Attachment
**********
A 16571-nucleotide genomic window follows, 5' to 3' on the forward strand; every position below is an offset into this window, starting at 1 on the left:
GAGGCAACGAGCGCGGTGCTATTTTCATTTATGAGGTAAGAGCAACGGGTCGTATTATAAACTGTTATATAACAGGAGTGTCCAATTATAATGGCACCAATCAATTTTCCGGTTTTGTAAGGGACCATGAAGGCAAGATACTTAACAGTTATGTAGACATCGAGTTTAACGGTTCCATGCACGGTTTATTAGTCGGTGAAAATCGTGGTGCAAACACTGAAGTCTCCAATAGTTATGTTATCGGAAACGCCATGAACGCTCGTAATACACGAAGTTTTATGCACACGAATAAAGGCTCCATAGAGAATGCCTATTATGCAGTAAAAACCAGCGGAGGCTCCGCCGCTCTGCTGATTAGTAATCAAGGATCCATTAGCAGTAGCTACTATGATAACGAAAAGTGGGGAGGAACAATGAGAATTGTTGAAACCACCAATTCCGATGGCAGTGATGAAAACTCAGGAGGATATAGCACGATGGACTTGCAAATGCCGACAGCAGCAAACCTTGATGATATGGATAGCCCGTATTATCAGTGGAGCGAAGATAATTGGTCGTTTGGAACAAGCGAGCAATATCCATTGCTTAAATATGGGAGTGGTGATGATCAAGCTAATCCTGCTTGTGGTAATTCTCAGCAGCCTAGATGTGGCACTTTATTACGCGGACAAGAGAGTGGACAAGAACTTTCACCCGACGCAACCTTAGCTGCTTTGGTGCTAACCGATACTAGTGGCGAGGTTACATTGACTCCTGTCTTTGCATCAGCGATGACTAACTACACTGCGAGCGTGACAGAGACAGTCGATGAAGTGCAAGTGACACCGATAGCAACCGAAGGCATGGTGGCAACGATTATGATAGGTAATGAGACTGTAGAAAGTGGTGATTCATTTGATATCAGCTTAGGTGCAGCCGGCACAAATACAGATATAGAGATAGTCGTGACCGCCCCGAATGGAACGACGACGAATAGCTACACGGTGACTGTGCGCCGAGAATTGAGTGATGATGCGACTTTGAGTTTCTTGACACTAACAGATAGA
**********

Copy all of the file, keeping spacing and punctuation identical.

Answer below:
A 16571-nucleotide genomic window follows, 5' to 3' on the forward strand; every position below is an offset into this window, starting at 1 on the left:
GAGGCAACGAGCGCGGTGCTATTTTCATTTATGAGGTAAGAGCAACGGGTCGTATTATAAACTGTTATATAACAGGAGTGTCCAATTATAATGGCACCAATCAATTTTCCGGTTTTGTAAGGGACCATGAAGGCAAGATACTTAACAGTTATGTAGACATCGAGTTTAACGGTTCCATGCACGGTTTATTAGTCGGTGAAAATCGTGGTGCAAACACTGAAGTCTCCAATAGTTATGTTATCGGAAACGCCATGAACGCTCGTAATACACGAAGTTTTATGCACACGAATAAAGGCTCCATAGAGAATGCCTATTATGCAGTAAAAACCAGCGGAGGCTCCGCCGCTCTGCTGATTAGTAATCAAGGATCCATTAGCAGTAGCTACTATGATAACGAAAAGTGGGGAGGAACAATGAGAATTGTTGAAACCACCAATTCCGATGGCAGTGATGAAAACTCAGGAGGATATAGCACGATGGACTTGCAAATGCCGACAGCAGCAAACCTTGATGATATGGATAGCCCGTATTATCAGTGGAGCGAAGATAATTGGTCGTTTGGAACAAGCGAGCAATATCCATTGCTTAAATATGGGAGTGGTGATGATCAAGCTAATCCTGCTTGTGGTAATTCTCAGCAGCCTAGATGTGGCACTTTATTACGCGGACAAGAGAGTGGACAAGAACTTTCACCCGACGCAACCTTAGCTGCTTTGGTGCTAACCGATACTAGTGGCGAGGTTACATTGACTCCTGTCTTTGCATCAGCGATGACTAACTACACTGCGAGCGTGACAGAGACAGTCGATGAAGTGCAAGTGACACCGATAGCAACCGAAGGCATGGTGGCAACGATTATGATAGGTAATGAGACTGTAGAAAGTGGTGATTCATTTGATATCAGCTTAGGTGCAGCCGGCACAAATACAGATATAGAGATAGTCGTGACCGCCCCGAATGGAACGACGACGAATAGCTACACGGTGACTGTGCGCCGAGAATTGAGTGATGATGCGACTTTGAGTTTCTTGACACTAACAGATAGA